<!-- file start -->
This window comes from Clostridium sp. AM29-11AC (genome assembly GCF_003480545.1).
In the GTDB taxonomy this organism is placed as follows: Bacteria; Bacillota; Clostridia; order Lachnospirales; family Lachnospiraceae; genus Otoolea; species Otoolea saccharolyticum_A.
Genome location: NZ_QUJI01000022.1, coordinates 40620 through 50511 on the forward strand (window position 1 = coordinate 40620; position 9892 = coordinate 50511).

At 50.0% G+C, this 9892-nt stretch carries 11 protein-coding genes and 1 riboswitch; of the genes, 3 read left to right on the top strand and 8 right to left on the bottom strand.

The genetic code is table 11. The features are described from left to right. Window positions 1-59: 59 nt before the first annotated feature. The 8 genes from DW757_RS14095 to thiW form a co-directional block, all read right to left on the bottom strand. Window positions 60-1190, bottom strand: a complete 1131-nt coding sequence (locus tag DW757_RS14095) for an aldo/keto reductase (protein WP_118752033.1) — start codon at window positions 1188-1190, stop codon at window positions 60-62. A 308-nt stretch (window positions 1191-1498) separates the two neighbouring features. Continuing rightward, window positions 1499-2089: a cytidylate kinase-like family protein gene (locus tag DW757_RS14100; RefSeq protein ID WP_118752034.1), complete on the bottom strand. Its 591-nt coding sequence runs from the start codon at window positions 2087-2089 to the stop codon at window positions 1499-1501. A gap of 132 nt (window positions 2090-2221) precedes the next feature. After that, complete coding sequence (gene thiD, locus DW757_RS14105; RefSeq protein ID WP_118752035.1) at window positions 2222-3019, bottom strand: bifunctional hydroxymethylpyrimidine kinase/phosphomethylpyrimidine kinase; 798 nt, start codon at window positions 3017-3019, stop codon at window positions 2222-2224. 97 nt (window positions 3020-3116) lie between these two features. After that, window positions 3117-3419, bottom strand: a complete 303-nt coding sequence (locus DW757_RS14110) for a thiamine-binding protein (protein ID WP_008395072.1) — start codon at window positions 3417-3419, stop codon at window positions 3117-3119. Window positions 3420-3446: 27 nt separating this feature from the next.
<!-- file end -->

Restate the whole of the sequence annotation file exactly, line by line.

This window comes from Clostridium sp. AM29-11AC (genome assembly GCF_003480545.1).
In the GTDB taxonomy this organism is placed as follows: Bacteria; Bacillota; Clostridia; order Lachnospirales; family Lachnospiraceae; genus Otoolea; species Otoolea saccharolyticum_A.
Genome location: NZ_QUJI01000022.1, coordinates 40620 through 50511 on the forward strand (window position 1 = coordinate 40620; position 9892 = coordinate 50511).

At 50.0% G+C, this 9892-nt stretch carries 11 protein-coding genes and 1 riboswitch; of the genes, 3 read left to right on the top strand and 8 right to left on the bottom strand.

The genetic code is table 11. The features are described from left to right. Window positions 1-59: 59 nt before the first annotated feature. The 8 genes from DW757_RS14095 to thiW form a co-directional block, all read right to left on the bottom strand. Window positions 60-1190, bottom strand: a complete 1131-nt coding sequence (locus tag DW757_RS14095) for an aldo/keto reductase (protein WP_118752033.1) — start codon at window positions 1188-1190, stop codon at window positions 60-62. A 308-nt stretch (window positions 1191-1498) separates the two neighbouring features. Continuing rightward, window positions 1499-2089: a cytidylate kinase-like family protein gene (locus tag DW757_RS14100; RefSeq protein ID WP_118752034.1), complete on the bottom strand. Its 591-nt coding sequence runs from the start codon at window positions 2087-2089 to the stop codon at window positions 1499-1501. A gap of 132 nt (window positions 2090-2221) precedes the next feature. After that, complete coding sequence (gene thiD, locus DW757_RS14105; RefSeq protein ID WP_118752035.1) at window positions 2222-3019, bottom strand: bifunctional hydroxymethylpyrimidine kinase/phosphomethylpyrimidine kinase; 798 nt, start codon at window positions 3017-3019, stop codon at window positions 2222-2224. 97 nt (window positions 3020-3116) lie between these two features. After that, window positions 3117-3419, bottom strand: a complete 303-nt coding sequence (locus DW757_RS14110) for a thiamine-binding protein (protein ID WP_008395072.1) — start codon at window positions 3417-3419, stop codon at window positions 3117-3119. Window positions 3420-3446: 27 nt separating this feature from the next.